Giscome Portage Trail Protected Area
About This Protected Area
Giscome Portage Trail is a designated Heritage Trail that is located 40 km north of Prince George and 6 km off Highway 97 North on Mitchell Road. The Giscome Portage is a route approximately 8.5 km in length, crossing the Continental Divide, which separates the Pacific and Arctic watersheds and provides a link for north and south water-bound travelers.
Historically the route was known and used by the indigenous peoples of the area, and was investigated by the North West Company during the fur period. However, it did not come into prominence as a transport route until the discovery of gold in the Omineca and Peace River areas in the 1860s created a demand for quick and efficient access to the goldfields. It remained as the main northern access route until 1920 when it became obsolete with the construction of a road from Prince George to Summit Lake.
Know Before You Go
- Use caution at road crossing on North Fraser Forest Road. High use by logging trucks.
- There are many bugs in the swampy and wet areas; insect repellent is recommended.
- Bring your own drinking water as potable water is not available in the park.
Giscome Portage Trail is located 40 km North of Prince George and 6 km off Highway 97 North on Mitchell Road. There is also another access point where the trail comes out at Barney Creek Road (close to Summit Lake), which is 48 km North of Prince George on Highway 97. The closest communities, towns and cities are Prince George and Bear Lake.
Maps and Brochures
Nature and Culture
- History: Giscome Portage Trail was designated an official Heritage Site July 17th, 1997. BC Parks took over management of the trail when it was designated a Protected Area in the year 2000.
- Cultural Heritage: The Portage, which means, “carry”, was first used by the Lheidli T’enneh First Nation as a trade route and for harvesting plants and animals. The first reference to a Portage in the vicinity of what would later be known as the Giscome Portage is found in the journals of Simon Fraser (1806). The gold strikes on Germansen and Manson Creeks led to the Omineca Gold Rush in the late 1860s. In 1863, a guide from the Lheidli T’enneh lead two Black miners across the trail, John Robert Giscome of Jamaica and Henry McDame from the Bahamas. These two men originally came to North America for the California Gold Rush, but arriving near the end of the rush they headed to the gold fields of the North. The trail now bears the name of Giscome as one of the first non-natives to travel across the portage. After being petitioned, the government constructed a wagon road over the Giscome Portage, and the navigation on the Crooked River was improved in 1871. Despite the numerous travellers using the Giscome Portage, no actual community developed there until the early years of the 20th century. This community was later to be known as the Huble Homestead. World War I initiated the decline of Giscome Portage and the decline accelerated with the construction of a road between Prince George and Summit Lake in 1919. Giscome Portage was bypassed as the transportation method shifted from water to road.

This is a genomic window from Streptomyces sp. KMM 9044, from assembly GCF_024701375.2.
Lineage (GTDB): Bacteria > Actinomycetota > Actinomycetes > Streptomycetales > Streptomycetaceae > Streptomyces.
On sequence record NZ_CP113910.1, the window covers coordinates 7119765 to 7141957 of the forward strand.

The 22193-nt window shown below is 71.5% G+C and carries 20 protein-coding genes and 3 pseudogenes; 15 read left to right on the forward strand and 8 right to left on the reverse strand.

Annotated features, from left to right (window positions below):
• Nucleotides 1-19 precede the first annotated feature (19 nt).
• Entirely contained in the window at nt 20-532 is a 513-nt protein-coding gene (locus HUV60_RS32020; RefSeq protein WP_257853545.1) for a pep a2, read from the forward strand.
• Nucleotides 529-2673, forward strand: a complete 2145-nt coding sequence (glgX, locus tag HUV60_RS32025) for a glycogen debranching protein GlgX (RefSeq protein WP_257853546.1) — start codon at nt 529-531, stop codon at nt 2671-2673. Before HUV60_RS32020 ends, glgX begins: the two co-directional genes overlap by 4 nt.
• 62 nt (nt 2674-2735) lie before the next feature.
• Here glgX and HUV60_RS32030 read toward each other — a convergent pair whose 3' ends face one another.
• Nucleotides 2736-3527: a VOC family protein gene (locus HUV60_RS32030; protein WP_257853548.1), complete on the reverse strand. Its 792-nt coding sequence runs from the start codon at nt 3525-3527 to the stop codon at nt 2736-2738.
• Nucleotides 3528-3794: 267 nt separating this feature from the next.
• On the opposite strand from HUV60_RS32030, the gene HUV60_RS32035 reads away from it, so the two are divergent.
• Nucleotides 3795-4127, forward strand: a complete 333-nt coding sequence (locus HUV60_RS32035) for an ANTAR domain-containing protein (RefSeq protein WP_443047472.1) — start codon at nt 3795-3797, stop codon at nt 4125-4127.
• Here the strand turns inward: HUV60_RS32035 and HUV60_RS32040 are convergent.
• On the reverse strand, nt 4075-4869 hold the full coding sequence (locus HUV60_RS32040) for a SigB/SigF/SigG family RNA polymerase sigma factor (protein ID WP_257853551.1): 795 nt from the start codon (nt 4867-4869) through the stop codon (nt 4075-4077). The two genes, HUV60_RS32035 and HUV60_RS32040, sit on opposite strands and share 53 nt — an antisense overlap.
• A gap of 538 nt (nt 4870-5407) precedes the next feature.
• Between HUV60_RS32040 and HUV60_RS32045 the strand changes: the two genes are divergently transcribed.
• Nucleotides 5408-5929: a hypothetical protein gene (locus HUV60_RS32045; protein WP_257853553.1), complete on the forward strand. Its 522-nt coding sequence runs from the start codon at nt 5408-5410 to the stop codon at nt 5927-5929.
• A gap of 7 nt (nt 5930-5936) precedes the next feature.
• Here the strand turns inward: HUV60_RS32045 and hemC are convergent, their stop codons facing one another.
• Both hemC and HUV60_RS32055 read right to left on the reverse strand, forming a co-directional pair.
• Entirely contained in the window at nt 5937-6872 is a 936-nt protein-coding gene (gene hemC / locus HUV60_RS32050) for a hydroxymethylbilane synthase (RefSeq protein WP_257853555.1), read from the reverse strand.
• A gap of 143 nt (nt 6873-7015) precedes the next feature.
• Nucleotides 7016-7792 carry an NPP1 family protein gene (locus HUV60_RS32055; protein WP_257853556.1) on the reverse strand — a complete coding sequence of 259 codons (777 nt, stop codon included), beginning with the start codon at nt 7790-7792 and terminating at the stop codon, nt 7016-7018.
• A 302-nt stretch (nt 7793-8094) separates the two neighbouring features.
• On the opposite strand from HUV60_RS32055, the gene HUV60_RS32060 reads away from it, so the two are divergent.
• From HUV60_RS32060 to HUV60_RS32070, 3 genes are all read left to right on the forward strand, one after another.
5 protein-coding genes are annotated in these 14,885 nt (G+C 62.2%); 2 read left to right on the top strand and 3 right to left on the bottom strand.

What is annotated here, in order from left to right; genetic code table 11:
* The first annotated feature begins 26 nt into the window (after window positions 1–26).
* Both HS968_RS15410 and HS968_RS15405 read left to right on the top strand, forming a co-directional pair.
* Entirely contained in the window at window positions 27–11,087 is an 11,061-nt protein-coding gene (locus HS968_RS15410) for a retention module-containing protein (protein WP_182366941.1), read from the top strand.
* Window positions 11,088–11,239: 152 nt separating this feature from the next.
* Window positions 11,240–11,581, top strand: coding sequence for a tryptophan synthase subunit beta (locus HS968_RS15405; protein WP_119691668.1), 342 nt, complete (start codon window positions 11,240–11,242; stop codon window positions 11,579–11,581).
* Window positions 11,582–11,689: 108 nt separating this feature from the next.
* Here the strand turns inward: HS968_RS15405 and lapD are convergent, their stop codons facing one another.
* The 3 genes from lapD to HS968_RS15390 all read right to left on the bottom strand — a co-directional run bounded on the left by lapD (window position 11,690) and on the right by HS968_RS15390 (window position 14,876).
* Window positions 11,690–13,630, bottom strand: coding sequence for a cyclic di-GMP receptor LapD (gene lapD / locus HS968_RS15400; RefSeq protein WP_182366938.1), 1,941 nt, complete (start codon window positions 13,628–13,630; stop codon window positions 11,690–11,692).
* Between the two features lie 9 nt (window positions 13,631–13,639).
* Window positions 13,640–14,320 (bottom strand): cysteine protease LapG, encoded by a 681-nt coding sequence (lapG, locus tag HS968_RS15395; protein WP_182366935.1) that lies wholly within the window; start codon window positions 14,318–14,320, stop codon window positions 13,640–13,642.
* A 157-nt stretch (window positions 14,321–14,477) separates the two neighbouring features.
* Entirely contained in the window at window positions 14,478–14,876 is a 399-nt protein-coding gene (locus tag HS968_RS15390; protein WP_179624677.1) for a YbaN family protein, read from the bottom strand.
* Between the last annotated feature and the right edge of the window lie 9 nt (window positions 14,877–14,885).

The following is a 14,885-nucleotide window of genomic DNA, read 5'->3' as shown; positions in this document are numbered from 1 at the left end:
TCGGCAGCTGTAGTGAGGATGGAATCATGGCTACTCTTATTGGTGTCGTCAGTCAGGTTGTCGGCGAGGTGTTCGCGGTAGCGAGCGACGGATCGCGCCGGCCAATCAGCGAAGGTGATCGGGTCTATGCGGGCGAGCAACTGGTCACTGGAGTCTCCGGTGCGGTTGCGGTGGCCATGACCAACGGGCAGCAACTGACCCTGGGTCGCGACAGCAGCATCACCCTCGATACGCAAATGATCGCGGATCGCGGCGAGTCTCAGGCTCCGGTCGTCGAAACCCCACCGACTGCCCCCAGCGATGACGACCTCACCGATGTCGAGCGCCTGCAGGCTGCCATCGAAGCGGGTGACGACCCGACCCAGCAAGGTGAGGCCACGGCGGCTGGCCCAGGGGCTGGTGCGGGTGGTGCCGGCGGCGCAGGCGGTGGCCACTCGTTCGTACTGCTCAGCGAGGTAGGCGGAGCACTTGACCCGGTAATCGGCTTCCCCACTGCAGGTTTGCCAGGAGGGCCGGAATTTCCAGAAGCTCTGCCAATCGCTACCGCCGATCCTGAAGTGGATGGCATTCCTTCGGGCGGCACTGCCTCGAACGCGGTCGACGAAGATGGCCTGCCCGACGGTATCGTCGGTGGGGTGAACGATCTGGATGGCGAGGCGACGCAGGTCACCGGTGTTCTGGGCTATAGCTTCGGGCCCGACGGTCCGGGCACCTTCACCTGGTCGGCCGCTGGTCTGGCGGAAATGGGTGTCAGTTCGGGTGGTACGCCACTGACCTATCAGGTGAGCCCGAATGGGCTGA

- Wildlife: Park Visitors are able to view many species of native wildlife within a natural setting. Frequently sited wildlife species include moose, deer, black bear, beaver, grouse and eagles.
Activities Available at this Protected Area
Cycling is permitted. Bicycle helmets are mandatory in British Columbia.
There are fishing opportunities. Anyone fishing or angling in British Columbia must have an appropriate licence.
This trail is an easy 8.5 km long and there are trail heads at both ends of the trail. In winter this trail is used for Cross-Country Skiing.
For your own safety and the preservation of the park, obey posted signs and keep to designated trails. Shortcutting trails destroys plant life and soil structure.
Hunting is allowed in the park. Please check the BC Hunting & Trapping Regulations for more information.
Pets on Leash
Pets/domestic animals must be on a leash at all times and are not allowed in beach areas or park buildings. You are responsible for their behaviour and must dispose of their excrement. Backcountry areas are not suitable for dogs or other pets due to wildlife issues and the potential for problems with bears.
There is no viewing platform but there is a beautiful bridge for wildlife viewing at Tay Creek.
Cross-country skiing and snowshoeing is allowed in the park but there is no track setting. There is a one-way 8.5 km trail and is easy rolling terrain.